FOXBORO -- Tommy Kelly knows that nothing is guaranteed to come of his eleventh training camp.
He was a starter -- and a productive one at that -- for the Patriots through five weeks last season before suffering a season-ending ACL tear, but that doesn't mean he'll be given that spot once again when the calendar flips to September.
And Kelly is well aware.
"This is a very hard team to make," he said, "so if you don’t go out there and put it on the line every day, you ain’t going to be here. Simple as that.”
The 6-foot-6, 300-pound defensive lineman had been a limited participant in training camp practices as he recovered from last year's knee surgery. He participated with a rehab group early and then practiced for two days in shoulder pads and shorts as he got closer to full-contact work.
On Tuesday, he finally donned football pants -- complete with knee and thigh pads -- putting him in full pads for the first time in camp.
"It felt wonderful, absolutely wonderful," Kelly said. "I’ve been itching to get back on the field so it felt real good baby, real good. I’m getting better. I wouldn’t put a percentage on anything but I definitely feel comfortable, I don’t feel like I have any restrictions on doing anything, I feel good."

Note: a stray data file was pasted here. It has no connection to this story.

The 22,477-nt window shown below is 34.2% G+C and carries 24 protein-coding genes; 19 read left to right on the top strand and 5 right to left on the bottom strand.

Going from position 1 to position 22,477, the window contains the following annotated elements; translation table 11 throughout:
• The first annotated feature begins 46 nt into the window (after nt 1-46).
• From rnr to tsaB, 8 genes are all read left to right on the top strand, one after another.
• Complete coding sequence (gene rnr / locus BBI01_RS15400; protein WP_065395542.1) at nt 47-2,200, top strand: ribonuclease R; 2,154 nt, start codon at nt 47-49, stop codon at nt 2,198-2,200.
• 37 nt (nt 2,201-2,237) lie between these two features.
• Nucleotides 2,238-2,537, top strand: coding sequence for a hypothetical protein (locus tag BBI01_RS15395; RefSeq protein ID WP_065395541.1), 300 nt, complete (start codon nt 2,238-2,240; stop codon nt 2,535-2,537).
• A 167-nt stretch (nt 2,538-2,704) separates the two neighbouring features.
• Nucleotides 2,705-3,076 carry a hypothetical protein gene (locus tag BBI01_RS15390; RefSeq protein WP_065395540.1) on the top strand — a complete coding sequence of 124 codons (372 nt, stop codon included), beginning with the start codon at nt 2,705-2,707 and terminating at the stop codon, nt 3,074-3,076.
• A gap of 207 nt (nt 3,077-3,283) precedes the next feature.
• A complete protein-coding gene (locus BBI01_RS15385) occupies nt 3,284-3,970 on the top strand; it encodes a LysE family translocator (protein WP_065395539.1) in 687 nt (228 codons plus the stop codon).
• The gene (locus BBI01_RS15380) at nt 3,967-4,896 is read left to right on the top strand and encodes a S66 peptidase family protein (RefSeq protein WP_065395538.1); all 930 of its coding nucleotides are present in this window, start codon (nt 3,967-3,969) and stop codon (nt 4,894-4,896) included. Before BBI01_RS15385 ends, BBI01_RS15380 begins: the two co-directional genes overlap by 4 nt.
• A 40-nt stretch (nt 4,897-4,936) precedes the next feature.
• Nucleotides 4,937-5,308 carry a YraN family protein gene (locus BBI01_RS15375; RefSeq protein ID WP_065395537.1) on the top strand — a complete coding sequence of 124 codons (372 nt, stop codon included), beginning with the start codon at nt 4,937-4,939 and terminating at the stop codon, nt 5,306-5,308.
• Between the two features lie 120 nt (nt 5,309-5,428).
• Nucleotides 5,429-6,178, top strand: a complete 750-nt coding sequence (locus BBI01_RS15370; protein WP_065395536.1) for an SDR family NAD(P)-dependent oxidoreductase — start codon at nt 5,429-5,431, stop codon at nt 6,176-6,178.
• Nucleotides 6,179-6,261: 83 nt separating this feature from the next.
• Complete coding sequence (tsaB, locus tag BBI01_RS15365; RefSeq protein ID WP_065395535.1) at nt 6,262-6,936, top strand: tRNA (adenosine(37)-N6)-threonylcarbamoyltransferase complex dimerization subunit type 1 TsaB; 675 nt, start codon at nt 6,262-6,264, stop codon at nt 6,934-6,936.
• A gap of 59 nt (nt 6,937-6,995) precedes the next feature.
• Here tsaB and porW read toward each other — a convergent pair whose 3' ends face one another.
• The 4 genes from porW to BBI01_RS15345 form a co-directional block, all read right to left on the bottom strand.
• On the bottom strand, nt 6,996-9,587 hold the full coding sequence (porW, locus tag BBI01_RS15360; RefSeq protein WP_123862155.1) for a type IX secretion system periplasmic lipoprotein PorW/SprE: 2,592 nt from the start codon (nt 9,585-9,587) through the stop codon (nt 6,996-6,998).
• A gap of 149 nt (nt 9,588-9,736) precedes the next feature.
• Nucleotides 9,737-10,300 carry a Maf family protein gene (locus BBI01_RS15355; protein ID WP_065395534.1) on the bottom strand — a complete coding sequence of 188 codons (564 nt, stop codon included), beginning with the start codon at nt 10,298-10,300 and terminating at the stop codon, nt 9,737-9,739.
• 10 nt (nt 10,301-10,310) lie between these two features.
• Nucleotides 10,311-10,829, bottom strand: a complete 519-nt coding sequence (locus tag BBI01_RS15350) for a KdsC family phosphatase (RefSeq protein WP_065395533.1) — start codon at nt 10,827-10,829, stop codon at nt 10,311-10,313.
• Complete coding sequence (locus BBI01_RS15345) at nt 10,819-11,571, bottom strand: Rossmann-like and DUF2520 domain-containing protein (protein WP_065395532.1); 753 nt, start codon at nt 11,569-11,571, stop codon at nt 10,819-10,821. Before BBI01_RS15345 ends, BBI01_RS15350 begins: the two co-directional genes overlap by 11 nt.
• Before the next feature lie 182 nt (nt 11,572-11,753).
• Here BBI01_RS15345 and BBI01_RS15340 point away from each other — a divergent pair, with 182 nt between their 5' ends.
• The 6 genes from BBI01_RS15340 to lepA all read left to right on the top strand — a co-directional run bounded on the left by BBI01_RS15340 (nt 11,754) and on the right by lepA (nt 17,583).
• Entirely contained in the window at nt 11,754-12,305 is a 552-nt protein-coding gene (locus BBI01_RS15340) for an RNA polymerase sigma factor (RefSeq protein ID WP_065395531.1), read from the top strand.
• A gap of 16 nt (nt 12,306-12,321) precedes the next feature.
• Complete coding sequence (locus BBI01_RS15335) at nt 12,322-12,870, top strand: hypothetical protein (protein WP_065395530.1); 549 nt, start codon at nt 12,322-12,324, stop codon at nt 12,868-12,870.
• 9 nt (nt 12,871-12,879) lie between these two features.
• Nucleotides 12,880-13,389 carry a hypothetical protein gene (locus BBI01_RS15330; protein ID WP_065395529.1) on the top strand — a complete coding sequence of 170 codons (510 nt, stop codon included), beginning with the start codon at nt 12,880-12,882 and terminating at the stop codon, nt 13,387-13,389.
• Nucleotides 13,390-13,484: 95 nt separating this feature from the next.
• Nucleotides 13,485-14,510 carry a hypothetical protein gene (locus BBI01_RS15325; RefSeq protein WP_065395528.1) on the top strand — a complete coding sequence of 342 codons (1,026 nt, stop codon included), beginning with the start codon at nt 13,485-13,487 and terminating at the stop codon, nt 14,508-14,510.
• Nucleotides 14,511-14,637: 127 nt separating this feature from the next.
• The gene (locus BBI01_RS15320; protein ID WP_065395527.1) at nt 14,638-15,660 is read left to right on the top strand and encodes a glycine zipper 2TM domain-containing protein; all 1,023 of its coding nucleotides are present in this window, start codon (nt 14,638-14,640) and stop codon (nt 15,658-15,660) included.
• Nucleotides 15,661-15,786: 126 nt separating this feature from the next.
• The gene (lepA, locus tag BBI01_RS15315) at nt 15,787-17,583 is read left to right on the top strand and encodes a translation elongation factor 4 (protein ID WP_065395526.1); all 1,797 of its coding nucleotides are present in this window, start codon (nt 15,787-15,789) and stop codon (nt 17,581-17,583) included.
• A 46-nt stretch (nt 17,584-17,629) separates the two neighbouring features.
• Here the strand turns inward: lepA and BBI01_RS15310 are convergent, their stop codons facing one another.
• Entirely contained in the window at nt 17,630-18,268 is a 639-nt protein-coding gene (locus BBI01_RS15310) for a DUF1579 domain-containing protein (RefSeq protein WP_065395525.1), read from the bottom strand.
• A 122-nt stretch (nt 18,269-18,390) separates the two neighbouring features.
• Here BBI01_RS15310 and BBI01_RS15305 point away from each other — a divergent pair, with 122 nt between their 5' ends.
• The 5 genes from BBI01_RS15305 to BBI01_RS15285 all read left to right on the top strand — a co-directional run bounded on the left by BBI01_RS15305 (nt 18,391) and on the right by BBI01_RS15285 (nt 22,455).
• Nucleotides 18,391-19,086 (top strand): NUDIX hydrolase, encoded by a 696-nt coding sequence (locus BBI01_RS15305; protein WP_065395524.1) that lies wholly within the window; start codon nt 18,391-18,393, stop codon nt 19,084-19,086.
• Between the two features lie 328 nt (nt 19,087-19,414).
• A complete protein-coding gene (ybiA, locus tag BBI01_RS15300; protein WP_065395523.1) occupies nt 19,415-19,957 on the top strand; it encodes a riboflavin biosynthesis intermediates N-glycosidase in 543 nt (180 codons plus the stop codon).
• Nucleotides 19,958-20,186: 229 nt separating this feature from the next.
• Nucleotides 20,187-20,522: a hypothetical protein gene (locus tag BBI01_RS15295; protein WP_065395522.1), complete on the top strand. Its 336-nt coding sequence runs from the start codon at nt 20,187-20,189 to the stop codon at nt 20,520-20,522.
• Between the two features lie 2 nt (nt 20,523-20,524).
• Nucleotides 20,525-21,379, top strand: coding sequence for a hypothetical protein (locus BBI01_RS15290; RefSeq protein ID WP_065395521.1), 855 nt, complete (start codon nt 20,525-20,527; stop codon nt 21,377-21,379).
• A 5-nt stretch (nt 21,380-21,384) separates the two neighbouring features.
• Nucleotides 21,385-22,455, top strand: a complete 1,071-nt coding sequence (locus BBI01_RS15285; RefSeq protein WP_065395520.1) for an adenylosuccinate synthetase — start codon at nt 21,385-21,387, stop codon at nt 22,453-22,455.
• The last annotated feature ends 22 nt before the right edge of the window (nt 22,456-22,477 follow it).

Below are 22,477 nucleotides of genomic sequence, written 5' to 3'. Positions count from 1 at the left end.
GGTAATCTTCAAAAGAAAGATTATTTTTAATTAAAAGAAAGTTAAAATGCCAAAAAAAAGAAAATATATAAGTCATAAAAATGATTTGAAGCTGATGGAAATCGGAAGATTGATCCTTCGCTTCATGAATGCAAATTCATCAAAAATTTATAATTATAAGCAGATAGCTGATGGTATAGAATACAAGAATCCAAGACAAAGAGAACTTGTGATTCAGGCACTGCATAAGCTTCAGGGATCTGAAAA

While Kelly would have liked to be participating more earlier in camp, he tried to make the most of his rehab work so that he would be ready to reclaim his role from 2013 when he had 22 tackles and 2.5 sacks in five games.
"I’ve never been a weak link in my career, and I’m not going to start being a weak link,” he said. “So I’ve been working my tail off every day and rehabbing on the side with my conditioning to make sure when it’s time for me to get out there, they see the same player when I left against Cincinnati -- a better player. I’m not trying to come back and be the player that I was. I’m trying to come back and be a better player than I was."
Kelly is 33 years old and much closer to the end of his career than the beginning. But he believes he still has room to improve on last year and only hopes he gets the opportunity to prove that he can.
He restructured his contract this offseason which would make him easier to part ways with if the Patriots deemed young defensive linemen like Chris Jones, Sealver Siliga -- both of whom impressed in their opportunities last year -- and Dominique Easley had passed him in terms of ability.
Kelly knows anything can happen when cuts begin to be made, but those thoughts don't weigh on him.
“You only feel pressure when you doubt yourself," he said. "And I’ve never doubted myself so I’ve never really felt pressure. All I need is the snaps, baby. If I get out there they’re going to see I can play. They know I can play, but I have to gain their trust back so they know there isn’t anything wrong with my knee."
He added: “I have to get to the point where [Jerod] Mayo knows if he calls a certain call, I’m going to be where I need to be. Or if [defensive coordinator] Matt [Patricia] is going to make a call or Bill [Belichick] . . . You know what I’m saying? That’s all I’ve been trying to do. Just go out there and just practice as hard as I can and show them I don’t have any restrictions on nothing. I can do anything you need me to do. But it’s a process, and I’m going to do the process.”